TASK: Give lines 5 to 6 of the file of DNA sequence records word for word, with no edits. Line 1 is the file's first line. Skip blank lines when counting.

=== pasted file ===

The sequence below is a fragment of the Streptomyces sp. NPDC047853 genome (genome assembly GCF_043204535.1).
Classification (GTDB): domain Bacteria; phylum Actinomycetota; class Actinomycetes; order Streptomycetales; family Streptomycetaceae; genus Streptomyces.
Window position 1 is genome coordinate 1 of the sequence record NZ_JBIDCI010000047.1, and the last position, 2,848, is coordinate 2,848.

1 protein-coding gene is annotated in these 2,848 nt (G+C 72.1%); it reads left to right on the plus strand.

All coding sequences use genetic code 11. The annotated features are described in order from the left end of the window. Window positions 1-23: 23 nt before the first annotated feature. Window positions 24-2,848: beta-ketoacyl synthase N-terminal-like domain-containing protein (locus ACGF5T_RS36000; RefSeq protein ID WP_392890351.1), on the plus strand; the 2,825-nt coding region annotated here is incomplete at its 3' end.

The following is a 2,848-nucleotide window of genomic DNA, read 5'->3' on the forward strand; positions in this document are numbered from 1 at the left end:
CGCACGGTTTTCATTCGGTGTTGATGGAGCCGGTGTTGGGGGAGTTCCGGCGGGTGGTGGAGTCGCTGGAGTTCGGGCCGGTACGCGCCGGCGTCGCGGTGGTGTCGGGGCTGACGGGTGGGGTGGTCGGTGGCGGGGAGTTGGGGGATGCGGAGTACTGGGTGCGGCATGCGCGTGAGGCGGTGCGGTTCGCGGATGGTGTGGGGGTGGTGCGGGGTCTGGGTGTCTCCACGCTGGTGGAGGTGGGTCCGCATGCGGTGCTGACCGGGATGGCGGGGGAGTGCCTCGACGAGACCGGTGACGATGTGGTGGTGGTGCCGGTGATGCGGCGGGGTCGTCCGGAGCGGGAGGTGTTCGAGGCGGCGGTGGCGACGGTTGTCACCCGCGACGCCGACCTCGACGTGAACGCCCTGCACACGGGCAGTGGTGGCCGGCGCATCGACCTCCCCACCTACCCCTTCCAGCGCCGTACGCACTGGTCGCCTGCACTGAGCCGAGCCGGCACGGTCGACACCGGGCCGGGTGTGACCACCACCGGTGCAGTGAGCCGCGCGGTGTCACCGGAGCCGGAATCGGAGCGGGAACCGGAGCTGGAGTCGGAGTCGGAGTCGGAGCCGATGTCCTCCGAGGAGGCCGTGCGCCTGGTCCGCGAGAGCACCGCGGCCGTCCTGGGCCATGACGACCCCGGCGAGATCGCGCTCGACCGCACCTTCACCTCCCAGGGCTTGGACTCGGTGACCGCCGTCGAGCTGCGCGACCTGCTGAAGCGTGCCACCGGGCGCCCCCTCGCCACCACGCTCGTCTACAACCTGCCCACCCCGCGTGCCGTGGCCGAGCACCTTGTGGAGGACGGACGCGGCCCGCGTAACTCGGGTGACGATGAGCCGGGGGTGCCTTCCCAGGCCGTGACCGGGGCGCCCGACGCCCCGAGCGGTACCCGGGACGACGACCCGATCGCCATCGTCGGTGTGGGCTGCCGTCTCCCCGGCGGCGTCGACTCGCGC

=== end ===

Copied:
All coding sequences use genetic code 11. The annotated features are described in order from the left end of the window. Window positions 1-23: 23 nt before the first annotated feature. Window positions 24-2,848: beta-ketoacyl synthase N-terminal-like domain-containing protein (locus ACGF5T_RS36000; RefSeq protein ID WP_392890351.1), on the plus strand; the 2,825-nt coding region annotated here is incomplete at its 3' end.

The following is a 2,848-nucleotide window of genomic DNA, read 5'->3' on the forward strand; positions in this document are numbered from 1 at the left end: